The World's Oldest Koi Fish Lived To 226 Years Old | TOTUM
Eric BlairFebruary 22nd
2021

A Japanese Koi carp is believed to be the longest living freshwater fish ever recorded, having lived to the incredible age of 226 before dying in 1977.

The scarlet-coloured female Higoi, called Hanako, was born in 1751 in the middle of the Tokugawa era in Japan.

While on average Koi Carp have a respectable lifespan of roughly 40 years, Hanako - which means ‘flower girl’ in Japanese - is believed to have lived for over two centuries in a pond near Mt. Ontake, which is located about 200 km (125 mi) west of Tokyo, at the borders of Kiso and Ōtaki, Nagano Prefecture, and Gero, Gifu Prefecture - and happens to be Japan's second tallest active volcano.

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Hanako’s story came to light when her last owner, Dr Komei Koshihara was interviewed for a national broadcast in 1966 on Nippon Hoso Kyokai radio station.

Dr Koshihara said he had Hanako's age verified by Professor Masayoshi Hiro at the Laboratory of Animal Science of the Nagoya Women's College, after his grandmother told him the fish had been handed down through generations of the family. 

In an English transcript from the broadcast, as per hanakokoi.com, Dr Koshihara describe how he has a special bond with the koi. 

"Hanako is still in perfect condition and swimming about majestically in a quiet ravine descending Mt. Ontake in a short distance,” he said. “She weighs 7.5 kilograms and is 70 centimetres in length.

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“She and I are dearest friends. When I call her saying 'Hanako! Hanako!' from the brink of the pond, she unhesitatingly comes swimming to my feet. If I lightly pat her on the head, she looks quite delighted. Sometimes I go so far as to take her out of the water and embrace her.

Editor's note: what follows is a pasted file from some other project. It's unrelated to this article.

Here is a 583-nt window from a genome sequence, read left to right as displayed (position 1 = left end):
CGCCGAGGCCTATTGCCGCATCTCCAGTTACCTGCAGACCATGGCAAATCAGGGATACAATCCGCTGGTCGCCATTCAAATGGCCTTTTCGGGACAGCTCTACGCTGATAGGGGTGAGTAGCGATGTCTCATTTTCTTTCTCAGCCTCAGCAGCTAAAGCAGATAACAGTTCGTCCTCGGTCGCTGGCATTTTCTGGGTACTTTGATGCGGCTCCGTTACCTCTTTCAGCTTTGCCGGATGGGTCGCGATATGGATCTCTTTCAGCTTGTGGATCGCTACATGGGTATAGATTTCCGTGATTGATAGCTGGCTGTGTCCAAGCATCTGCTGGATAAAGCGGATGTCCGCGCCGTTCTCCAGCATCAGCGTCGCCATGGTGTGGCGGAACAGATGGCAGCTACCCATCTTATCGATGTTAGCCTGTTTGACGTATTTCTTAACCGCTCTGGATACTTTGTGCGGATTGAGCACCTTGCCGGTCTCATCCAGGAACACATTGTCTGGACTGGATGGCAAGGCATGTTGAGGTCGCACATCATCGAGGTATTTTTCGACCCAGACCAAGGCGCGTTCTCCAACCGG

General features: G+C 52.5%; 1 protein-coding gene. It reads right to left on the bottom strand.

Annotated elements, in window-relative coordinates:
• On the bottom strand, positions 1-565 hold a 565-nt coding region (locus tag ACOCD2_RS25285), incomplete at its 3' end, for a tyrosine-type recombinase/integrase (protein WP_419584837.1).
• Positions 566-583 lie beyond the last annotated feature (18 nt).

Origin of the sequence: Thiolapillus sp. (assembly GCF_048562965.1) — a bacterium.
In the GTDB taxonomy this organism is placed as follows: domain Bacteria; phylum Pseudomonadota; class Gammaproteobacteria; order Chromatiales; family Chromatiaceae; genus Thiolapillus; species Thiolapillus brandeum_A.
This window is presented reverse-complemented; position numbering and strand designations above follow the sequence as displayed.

"At one time a person watching asked me whether I was performing a trick with the carp. Although a fish, she seems to feel that she is dearly loved, and it appears that there is some communication of feeling between us.

"At present my greatest pleasure is to go to my native place two or three times a month and keep company with 'Hanako'."

The doctor said he was often asked how they had been able to determine the age of the fish. He explains that it requires 'the aid of a specialist' and a 'microscope'.

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He said: “As a tree trunk has its annual rings, so a fish has its annual rings on its scales, and we only have to count them to know the age of a fish," he said, revealing that two of Hanako’s scales had been extracted and analysed allowing Professor Hiro to count the rings of growth and determine her age at over 200 years old.

Koshihara also revealed where the fish came from, continuing: "My grandmother on maternal side [...] is said to have been told by her mother-in-law, 'When I was married into this family, my mother-in-law said to me, "That carp has been handed down to us from olden times; you must take good care of it."'

"When I was told this story, I became very curious to know how long the carp had lived. I found out Hanako's age by the before-mentioned method, but you may easily imagine how greatly I was grieved when I was forced to take a scale off her beautiful body.

"I caught her in a net very cautiously and repeatedly said, 'Excuse me!'

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"I took off two scales from different parts of her body by using a strong tweezer. The scales were examined by Prof. Masayoshi Hiro, D.Sc., Laboratory of Domestic Science, Nagoya Women's College.

"It took two months for him to acquire a satisfactory result. By using the light microscope, he photographed every part of the scales.”

Hanako is said to have died in July 1977 at the age of 226, making her not only the oldest koi, but also the longest living freshwater fish to ever exist on record - a record that is yet to be surpassed today!

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